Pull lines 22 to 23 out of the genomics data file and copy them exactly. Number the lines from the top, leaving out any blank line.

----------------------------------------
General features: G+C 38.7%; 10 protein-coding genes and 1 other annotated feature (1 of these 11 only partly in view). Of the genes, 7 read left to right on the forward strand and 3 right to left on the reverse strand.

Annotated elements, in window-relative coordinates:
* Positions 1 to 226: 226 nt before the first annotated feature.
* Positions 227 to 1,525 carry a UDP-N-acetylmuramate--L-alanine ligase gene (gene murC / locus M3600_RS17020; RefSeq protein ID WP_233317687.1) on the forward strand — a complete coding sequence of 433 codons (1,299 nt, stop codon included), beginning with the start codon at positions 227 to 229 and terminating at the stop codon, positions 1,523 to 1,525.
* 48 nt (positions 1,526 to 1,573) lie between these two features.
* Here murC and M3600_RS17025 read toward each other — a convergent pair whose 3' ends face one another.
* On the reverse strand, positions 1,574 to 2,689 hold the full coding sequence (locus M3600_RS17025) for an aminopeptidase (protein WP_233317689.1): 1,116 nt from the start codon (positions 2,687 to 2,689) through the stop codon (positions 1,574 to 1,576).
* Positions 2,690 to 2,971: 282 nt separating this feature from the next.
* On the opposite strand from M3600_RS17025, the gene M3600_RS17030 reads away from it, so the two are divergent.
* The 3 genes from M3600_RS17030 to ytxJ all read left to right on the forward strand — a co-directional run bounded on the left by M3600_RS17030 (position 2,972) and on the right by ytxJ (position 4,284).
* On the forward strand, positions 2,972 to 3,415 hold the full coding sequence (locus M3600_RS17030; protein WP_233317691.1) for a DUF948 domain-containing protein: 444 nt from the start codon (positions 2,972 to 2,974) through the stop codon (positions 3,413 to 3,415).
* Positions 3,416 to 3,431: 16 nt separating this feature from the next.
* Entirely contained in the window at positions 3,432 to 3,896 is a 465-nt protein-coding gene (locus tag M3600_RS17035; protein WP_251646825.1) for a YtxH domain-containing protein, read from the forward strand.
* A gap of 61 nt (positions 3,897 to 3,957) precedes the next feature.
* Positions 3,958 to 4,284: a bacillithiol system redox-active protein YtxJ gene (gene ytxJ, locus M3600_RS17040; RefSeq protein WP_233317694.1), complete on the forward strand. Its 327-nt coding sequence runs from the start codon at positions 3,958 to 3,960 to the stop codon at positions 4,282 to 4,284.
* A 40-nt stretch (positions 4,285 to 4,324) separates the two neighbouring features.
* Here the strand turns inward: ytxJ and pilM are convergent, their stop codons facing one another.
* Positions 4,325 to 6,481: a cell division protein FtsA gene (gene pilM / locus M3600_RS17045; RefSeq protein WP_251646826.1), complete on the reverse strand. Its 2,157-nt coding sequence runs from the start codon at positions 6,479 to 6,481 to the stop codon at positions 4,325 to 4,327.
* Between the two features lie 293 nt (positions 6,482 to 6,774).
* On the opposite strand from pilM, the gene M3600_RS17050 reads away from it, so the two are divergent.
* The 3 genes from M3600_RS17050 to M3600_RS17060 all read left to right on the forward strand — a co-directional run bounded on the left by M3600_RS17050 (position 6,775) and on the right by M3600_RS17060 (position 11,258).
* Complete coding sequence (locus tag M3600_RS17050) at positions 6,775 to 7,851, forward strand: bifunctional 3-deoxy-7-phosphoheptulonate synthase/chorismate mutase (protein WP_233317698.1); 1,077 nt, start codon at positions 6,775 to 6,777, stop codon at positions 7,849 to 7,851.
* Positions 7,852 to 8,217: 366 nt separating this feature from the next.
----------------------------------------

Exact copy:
* Complete coding sequence (locus tag M3600_RS17050) at positions 6,775 to 7,851, forward strand: bifunctional 3-deoxy-7-phosphoheptulonate synthase/chorismate mutase (protein WP_233317698.1); 1,077 nt, start codon at positions 6,775 to 6,777, stop codon at positions 7,849 to 7,851.
* Positions 7,852 to 8,217: 366 nt separating this feature from the next.